Plans to relocate John Pirie anchor to secondary school

HISTORY: John Pirie Secondary School history and geography co-ordinator Aaron Ward, left, with Year 12 students Abbey Sutcliffe and Riley Seidel stand beside the John Pirie anchor at Memorial Park.
HISTORY: John Pirie Secondary School history and geography co-ordinator Aaron Ward, left, with Year 12 students Abbey Sutcliffe and Riley Seidel stand beside the John Pirie anchor at Memorial Park.

Plans have emerged to relocate the John Pirie anchor to John Pirie Secondary School, as part of a wider project aiming to connect people to the town's history.

The project - which has been six years in the making - will be funded by John Pirie Secondary School, the Port Pirie Regional Council and Nyrstar Port Pirie.

The history of the anchor dates back to 1836, when the smallest ship of a fleet of nine called the 'John Pirie' set sail from England, tasked with establishing regional South Australia.

All that remains of the ship is the anchor, which has been in the town at Memorial Park for over 50 years.

RELOCATE: Plans have emerged to relocate the John Pirie anchor to John Pirie Secondary School.

RELOCATE: Plans have emerged to relocate the John Pirie anchor to John Pirie Secondary School.

JPSS principal Roger Nottage said the story of the vessel was one the community should be proud of.

"The story of the John Pirie is not one I have heard anybody talk about and it seems to me like it is a great story for our community to know," he said.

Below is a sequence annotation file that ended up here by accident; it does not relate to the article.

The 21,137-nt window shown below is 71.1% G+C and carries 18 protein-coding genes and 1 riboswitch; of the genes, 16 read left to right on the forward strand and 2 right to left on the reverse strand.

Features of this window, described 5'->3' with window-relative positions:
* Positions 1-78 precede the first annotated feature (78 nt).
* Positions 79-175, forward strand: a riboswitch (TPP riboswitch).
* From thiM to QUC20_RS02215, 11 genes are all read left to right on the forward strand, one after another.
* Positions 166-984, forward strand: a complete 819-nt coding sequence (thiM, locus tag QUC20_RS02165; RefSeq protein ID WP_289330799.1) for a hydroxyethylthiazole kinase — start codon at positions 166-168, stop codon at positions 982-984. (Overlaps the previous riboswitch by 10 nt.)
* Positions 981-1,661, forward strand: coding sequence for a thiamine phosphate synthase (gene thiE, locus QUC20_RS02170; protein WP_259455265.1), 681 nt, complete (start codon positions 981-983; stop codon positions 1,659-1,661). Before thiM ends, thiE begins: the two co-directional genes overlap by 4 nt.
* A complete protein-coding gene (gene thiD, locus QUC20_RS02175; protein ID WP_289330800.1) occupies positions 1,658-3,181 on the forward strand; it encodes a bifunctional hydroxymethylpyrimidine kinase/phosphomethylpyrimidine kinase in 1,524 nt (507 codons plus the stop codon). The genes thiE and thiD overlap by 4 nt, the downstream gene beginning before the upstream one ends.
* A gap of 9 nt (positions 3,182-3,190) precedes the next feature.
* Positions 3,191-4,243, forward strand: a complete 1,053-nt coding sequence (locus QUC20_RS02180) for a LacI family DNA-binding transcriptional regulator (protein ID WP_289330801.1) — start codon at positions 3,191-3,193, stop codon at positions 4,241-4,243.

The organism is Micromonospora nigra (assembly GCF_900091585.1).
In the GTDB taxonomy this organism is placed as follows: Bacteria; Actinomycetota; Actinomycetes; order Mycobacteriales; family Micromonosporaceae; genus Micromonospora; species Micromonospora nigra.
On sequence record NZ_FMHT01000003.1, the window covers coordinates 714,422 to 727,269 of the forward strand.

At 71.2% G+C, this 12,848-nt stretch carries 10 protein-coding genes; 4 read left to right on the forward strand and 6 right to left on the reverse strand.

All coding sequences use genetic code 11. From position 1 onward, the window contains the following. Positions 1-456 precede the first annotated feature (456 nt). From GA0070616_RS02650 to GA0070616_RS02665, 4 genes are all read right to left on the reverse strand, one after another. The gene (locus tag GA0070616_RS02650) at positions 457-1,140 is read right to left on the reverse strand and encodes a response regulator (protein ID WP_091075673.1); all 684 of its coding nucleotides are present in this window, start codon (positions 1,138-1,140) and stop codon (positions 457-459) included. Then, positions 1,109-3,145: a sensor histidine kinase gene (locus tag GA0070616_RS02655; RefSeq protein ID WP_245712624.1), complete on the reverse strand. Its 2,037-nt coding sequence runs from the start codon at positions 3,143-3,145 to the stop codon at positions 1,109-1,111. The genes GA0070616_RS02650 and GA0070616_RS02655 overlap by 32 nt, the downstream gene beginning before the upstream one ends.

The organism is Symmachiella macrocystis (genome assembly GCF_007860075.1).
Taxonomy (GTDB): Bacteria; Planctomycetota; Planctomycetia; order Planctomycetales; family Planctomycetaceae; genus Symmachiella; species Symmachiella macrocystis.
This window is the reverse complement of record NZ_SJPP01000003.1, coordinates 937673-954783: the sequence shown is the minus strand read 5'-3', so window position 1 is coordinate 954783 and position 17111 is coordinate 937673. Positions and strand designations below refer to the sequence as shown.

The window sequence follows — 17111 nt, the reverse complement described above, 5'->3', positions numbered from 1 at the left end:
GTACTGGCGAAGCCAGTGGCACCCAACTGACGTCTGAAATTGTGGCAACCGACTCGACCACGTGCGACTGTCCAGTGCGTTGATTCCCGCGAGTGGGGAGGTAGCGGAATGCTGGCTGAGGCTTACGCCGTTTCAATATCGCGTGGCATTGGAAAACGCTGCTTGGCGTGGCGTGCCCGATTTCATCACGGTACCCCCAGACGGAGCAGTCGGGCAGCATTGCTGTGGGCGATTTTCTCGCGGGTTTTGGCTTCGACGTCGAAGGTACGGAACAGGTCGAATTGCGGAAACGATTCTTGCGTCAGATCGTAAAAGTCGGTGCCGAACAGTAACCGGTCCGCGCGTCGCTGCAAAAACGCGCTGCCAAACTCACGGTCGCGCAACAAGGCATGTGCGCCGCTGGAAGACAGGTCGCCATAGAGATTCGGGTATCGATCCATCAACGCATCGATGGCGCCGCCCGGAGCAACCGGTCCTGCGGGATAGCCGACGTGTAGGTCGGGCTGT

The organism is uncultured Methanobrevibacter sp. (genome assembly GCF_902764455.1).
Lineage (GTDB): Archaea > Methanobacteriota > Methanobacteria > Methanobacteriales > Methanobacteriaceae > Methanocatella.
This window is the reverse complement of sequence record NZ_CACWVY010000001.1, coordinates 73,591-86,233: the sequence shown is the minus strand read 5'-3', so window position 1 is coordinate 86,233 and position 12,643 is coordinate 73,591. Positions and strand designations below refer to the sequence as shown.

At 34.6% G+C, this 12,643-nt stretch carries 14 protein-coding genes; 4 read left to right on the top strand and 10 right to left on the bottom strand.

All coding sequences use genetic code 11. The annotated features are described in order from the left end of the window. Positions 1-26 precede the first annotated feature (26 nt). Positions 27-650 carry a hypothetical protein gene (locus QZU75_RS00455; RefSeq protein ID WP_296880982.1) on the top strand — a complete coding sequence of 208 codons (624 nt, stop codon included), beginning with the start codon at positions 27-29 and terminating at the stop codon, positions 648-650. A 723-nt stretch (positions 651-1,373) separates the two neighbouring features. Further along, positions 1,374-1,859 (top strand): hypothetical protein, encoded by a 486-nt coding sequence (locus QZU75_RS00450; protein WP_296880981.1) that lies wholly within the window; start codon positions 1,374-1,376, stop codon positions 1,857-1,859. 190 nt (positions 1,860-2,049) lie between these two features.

"When I heard about the size of the ship, the challenges it had in sailing and some of the feats it had achieved, I certainly thought it would build a sense of pride, community, persistence and courage."

Mr Nottage said relocating the anchor to the school would enable young people to grow a strong sense of connection with the community and school values.

"For young people to be able to connect to Port Pirie as a community, to have a sense of pride, identity and ownership for the town and be able to make connections is positive," he said.

"As a community we want young people who take an interest in their town and its history."

But, the relocation of the anchor is much more than connecting young people to Port Pirie history.

"This is not a one off .. I am excited that this is the beginning of what is a much bigger project," Mr Nottage said.

"There are some other stories to tell that have national and international significance around people in Port Pirie."

Mayor Leon Stephens said residents can expect to see the move take place later this year.

"It is a fantastic vision for our corner that was once pretty boring," he said.

CONNECTION: The plans relocate the John Pirie anchor will see connections made to the town's history.

CONNECTION: The plans relocate the John Pirie anchor will see connections made to the town's history.

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